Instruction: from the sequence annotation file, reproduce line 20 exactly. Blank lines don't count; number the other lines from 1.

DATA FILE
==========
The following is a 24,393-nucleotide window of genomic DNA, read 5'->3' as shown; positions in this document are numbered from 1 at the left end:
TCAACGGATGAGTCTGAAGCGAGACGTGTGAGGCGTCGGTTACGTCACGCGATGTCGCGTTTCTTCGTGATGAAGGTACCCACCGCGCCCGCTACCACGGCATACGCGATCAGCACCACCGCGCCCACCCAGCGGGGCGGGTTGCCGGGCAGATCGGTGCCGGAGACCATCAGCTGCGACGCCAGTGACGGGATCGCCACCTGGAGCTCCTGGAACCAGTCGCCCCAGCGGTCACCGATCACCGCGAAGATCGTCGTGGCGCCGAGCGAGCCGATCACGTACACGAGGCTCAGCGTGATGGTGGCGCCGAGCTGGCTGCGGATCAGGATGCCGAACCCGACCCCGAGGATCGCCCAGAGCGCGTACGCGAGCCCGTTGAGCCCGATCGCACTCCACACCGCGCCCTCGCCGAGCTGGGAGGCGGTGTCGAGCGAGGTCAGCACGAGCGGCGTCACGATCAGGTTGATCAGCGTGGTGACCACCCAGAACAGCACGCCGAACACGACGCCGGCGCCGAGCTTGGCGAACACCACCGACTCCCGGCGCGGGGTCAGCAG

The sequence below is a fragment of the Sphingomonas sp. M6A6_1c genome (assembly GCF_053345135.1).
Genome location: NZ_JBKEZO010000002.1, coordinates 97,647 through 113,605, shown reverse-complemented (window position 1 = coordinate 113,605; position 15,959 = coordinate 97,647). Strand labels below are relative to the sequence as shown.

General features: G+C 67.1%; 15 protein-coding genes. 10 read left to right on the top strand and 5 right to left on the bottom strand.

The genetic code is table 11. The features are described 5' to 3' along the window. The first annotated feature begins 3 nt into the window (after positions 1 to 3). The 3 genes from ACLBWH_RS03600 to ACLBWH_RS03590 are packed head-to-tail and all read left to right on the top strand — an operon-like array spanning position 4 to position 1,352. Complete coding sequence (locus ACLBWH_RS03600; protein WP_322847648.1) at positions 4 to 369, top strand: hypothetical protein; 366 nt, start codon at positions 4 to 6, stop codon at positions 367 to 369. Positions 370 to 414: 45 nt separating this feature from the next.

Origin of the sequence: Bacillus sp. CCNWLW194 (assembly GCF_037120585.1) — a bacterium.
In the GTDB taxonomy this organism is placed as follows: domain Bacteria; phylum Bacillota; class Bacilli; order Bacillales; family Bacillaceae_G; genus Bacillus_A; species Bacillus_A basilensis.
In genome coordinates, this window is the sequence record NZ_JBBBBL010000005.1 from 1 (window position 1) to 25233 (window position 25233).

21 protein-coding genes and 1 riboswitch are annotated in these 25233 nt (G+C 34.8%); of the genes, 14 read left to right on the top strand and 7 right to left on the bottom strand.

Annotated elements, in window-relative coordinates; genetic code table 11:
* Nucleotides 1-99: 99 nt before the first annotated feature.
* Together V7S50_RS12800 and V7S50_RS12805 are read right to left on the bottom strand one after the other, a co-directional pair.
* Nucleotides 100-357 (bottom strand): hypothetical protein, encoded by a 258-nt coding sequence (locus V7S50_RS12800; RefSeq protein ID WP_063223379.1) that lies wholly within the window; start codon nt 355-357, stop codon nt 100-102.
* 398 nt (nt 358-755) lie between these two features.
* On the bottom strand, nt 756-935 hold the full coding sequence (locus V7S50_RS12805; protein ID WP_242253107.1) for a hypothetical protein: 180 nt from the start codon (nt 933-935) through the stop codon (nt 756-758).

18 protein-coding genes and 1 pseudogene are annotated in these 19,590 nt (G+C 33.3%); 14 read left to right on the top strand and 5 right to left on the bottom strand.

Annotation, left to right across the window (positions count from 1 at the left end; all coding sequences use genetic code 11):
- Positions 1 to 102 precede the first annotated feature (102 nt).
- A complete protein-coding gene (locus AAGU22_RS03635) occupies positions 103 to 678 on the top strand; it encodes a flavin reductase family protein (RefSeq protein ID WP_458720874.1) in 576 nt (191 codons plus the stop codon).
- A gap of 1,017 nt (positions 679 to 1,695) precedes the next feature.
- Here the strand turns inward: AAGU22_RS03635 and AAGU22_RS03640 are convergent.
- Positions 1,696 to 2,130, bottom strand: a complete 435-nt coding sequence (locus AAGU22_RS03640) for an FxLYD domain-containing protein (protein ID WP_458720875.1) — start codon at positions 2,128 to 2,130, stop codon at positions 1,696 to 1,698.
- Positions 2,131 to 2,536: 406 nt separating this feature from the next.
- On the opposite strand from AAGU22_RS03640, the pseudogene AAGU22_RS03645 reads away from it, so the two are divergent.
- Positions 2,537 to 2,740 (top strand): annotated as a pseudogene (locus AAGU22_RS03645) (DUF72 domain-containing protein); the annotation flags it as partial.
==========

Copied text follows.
- A complete protein-coding gene (locus AAGU22_RS03635) occupies positions 103 to 678 on the top strand; it encodes a flavin reductase family protein (RefSeq protein ID WP_458720874.1) in 576 nt (191 codons plus the stop codon).